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May 1, 2014

Getting Books to Review

by Donna Huber

It has been a while since I wrote a tips post aimed about beginner book bloggers. I was reminded of what it was like starting out when I interviewed people for the staff reviewer position. One of the questions that most of them had for me was how would they get books to review. Whether you are starting your own blog or writing reviews for other sites, these steps will help you land books by your favorite authors.

Review Your Own Books

A big appeal to book reviewing are the free books you score. If you are a person that reads two or three books a week, I can only imagine what your book budget looks like. However, to start getting those free books you will need to prove yourself as a reviewer. I recommend reviewing books you already have on hand or have gotten from the library. It will provide a few examples of your reviews and will also give you a chance to develop your review policy. After just a few books you should be ready to move on to the next step.

Seek Out Authors

You will need to start small. Self-published and indie authors are always looking for reviewers. Look around Twitter and Facebook and make sure you are building your own following. Advertise you are open for reviews and join blogger directories. Do not hesitate to approach authors about reviewing their book. Most will be flattered and offer you a free book. Also check out small and indie publishers to see about reviewing books for them.

For traditionally published authors, you may need to first review one of their books that you either purchase or borrow from the library/friend. But once you have reviewed one of their books, seek the author out on Twitter or Facebook (most have a profile in one or both places). Send them a note mentioning you reviewed their book; be sure to include the link to your review. This has been a successful approach for me.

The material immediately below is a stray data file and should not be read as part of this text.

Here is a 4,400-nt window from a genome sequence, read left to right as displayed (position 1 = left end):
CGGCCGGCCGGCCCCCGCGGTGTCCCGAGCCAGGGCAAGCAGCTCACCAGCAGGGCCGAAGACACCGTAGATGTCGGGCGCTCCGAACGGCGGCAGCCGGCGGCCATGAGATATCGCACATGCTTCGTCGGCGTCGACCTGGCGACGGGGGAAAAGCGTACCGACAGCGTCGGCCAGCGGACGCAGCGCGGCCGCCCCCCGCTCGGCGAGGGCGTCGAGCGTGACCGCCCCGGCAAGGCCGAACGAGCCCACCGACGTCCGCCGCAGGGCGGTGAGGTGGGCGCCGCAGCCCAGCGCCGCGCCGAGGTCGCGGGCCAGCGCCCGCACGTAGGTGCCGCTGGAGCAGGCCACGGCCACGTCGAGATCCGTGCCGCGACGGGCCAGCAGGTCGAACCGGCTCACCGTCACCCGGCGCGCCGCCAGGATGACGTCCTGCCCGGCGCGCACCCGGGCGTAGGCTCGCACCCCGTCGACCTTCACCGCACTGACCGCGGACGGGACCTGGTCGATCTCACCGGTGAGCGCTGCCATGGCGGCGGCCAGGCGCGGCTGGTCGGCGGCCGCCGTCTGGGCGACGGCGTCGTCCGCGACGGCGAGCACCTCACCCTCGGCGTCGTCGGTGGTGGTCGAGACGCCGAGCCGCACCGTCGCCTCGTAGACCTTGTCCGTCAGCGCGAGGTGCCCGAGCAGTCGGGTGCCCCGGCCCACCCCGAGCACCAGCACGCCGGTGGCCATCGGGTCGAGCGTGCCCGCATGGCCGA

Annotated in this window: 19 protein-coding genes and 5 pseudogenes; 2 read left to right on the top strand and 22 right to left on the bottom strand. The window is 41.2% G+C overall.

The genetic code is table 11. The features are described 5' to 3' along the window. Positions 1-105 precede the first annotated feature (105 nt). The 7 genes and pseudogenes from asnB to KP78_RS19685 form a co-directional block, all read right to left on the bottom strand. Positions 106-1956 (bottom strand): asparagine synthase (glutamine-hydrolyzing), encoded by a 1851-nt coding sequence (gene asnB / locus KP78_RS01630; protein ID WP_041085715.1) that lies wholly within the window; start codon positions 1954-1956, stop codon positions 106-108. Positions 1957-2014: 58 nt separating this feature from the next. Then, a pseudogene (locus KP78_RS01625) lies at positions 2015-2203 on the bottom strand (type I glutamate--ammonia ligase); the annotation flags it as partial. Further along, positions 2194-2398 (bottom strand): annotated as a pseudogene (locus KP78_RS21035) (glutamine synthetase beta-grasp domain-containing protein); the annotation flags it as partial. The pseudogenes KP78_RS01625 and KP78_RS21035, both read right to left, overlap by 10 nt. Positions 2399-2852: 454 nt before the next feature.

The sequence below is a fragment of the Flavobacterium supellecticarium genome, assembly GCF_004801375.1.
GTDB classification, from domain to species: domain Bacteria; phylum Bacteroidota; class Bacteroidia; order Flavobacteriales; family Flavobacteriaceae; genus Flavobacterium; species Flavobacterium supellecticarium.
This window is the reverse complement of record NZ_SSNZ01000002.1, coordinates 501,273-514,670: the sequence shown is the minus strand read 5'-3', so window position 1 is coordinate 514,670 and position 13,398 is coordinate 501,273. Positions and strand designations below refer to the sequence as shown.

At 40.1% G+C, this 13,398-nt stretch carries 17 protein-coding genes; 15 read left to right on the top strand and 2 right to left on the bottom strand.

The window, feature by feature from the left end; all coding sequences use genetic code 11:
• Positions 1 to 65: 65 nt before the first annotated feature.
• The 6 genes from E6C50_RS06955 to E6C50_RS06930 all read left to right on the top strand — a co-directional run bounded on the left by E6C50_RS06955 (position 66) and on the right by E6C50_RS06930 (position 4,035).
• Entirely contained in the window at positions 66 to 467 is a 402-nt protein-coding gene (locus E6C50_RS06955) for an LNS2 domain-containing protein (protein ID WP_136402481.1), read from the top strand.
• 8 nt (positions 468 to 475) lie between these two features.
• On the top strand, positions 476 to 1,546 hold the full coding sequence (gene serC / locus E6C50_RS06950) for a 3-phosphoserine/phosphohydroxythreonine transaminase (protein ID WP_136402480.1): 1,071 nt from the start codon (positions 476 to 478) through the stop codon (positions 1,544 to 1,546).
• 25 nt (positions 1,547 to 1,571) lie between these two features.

Join Netgalley

For how much I love indie authors, it is still pretty cool to get asked to review a big name. However, it can be difficult to get your foot in the door, or your name on their list. One of the best ways to get your name noticed by major publishers is to create a profile at Netgalley. You will want to include stats about how many people follow you on social media and visit your blog. Then request any egalleys that you find interesting. Remember to go back to leave feedback. And do be aware that the galleys often have archive dates and once downloaded will expire after 55 days. Even if you would prefer to get paperbacks and hardcovers, Netgalley can be instrumental in getting major publishers to pitch their upcoming releases to you. I'm pretty sure having a Netgalley profile is the reason the first publicists started contacting me.

Use Your Network

Is there a book out there you really want, yet you don't see it on Netgalley and a publicist pitch hasn't hit your email for it? Start looking at who you know that might help you reach your end. For this step to be effective you must nurture your relationships. When agents and publicists pitch books to you be sure to follow-up. Even if you don't want to review the book, let them know it isn't something you are particularly interested in. Be sure to thank them and indicate that you are open to future pitches. If possible, consider doing a spotlight of some sort for the book. Yes, it will take effort on your part but it will pay out when they are able to help you score that wanted book. I wanted to read Going Solo. As mostly a fiction genre reviewer, I knew that my name may not be on the publicist's radar. However, I had been in contact with a publicist from the same publisher and I shot off an email. The publicist was happy to pass on my interest and a few days later I had a copy of the book in my hands. Just today, I reached out to the publicist that has been my contact for Deborah Harkness's All Soul's Trilogy. I know advance copies of The Book of Life will be hard to come by, but I'm perfectly happy to read an e-galley and I let her know that by inquiring if/when will it would be available on Netgalley. *Fingers crossed that it will work*

Don't have a contact at a particular publisher? Reach out to other reviewers you are friends with and see if they have a contact. Again, nurturing relationships with people in the industry is important. In addition to agents and publicists, I'm friends with bloggers, librarians, and bookstore owners. They all have their own set of contacts and because I've been known to help them out in the past, they are usually willing to help me if possible.

By following these steps, you too will be buried under a pile of books to review.

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